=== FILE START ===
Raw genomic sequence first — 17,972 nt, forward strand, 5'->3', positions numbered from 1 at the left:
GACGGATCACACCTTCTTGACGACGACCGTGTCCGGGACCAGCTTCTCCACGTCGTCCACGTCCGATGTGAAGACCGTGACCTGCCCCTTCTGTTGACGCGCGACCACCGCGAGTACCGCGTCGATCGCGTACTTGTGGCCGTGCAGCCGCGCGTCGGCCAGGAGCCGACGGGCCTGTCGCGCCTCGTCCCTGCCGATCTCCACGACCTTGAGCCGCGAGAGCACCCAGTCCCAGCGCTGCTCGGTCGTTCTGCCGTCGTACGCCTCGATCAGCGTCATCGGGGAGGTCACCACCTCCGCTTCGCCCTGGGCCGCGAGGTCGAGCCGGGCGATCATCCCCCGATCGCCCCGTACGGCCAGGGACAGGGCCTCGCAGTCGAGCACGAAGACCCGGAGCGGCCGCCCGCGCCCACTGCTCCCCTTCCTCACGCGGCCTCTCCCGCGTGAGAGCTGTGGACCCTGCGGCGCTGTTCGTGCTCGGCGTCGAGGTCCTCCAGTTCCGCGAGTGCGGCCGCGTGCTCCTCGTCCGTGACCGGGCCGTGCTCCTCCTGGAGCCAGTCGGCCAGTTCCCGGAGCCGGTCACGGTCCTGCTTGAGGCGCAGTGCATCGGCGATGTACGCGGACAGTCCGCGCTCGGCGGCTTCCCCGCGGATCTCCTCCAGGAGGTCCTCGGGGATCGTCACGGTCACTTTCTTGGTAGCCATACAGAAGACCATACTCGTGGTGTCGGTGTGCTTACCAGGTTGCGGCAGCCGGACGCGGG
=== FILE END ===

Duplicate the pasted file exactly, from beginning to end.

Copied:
Raw genomic sequence first — 17,972 nt, forward strand, 5'->3', positions numbered from 1 at the left:
GACGGATCACACCTTCTTGACGACGACCGTGTCCGGGACCAGCTTCTCCACGTCGTCCACGTCCGATGTGAAGACCGTGACCTGCCCCTTCTGTTGACGCGCGACCACCGCGAGTACCGCGTCGATCGCGTACTTGTGGCCGTGCAGCCGCGCGTCGGCCAGGAGCCGACGGGCCTGTCGCGCCTCGTCCCTGCCGATCTCCACGACCTTGAGCCGCGAGAGCACCCAGTCCCAGCGCTGCTCGGTCGTTCTGCCGTCGTACGCCTCGATCAGCGTCATCGGGGAGGTCACCACCTCCGCTTCGCCCTGGGCCGCGAGGTCGAGCCGGGCGATCATCCCCCGATCGCCCCGTACGGCCAGGGACAGGGCCTCGCAGTCGAGCACGAAGACCCGGAGCGGCCGCCCGCGCCCACTGCTCCCCTTCCTCACGCGGCCTCTCCCGCGTGAGAGCTGTGGACCCTGCGGCGCTGTTCGTGCTCGGCGTCGAGGTCCTCCAGTTCCGCGAGTGCGGCCGCGTGCTCCTCGTCCGTGACCGGGCCGTGCTCCTCCTGGAGCCAGTCGGCCAGTTCCCGGAGCCGGTCACGGTCCTGCTTGAGGCGCAGTGCATCGGCGATGTACGCGGACAGTCCGCGCTCGGCGGCTTCCCCGCGGATCTCCTCCAGGAGGTCCTCGGGGATCGTCACGGTCACTTTCTTGGTAGCCATACAGAAGACCATACTCGTGGTGTCGGTGTGCTTACCAGGTTGCGGCAGCCGGACGCGGG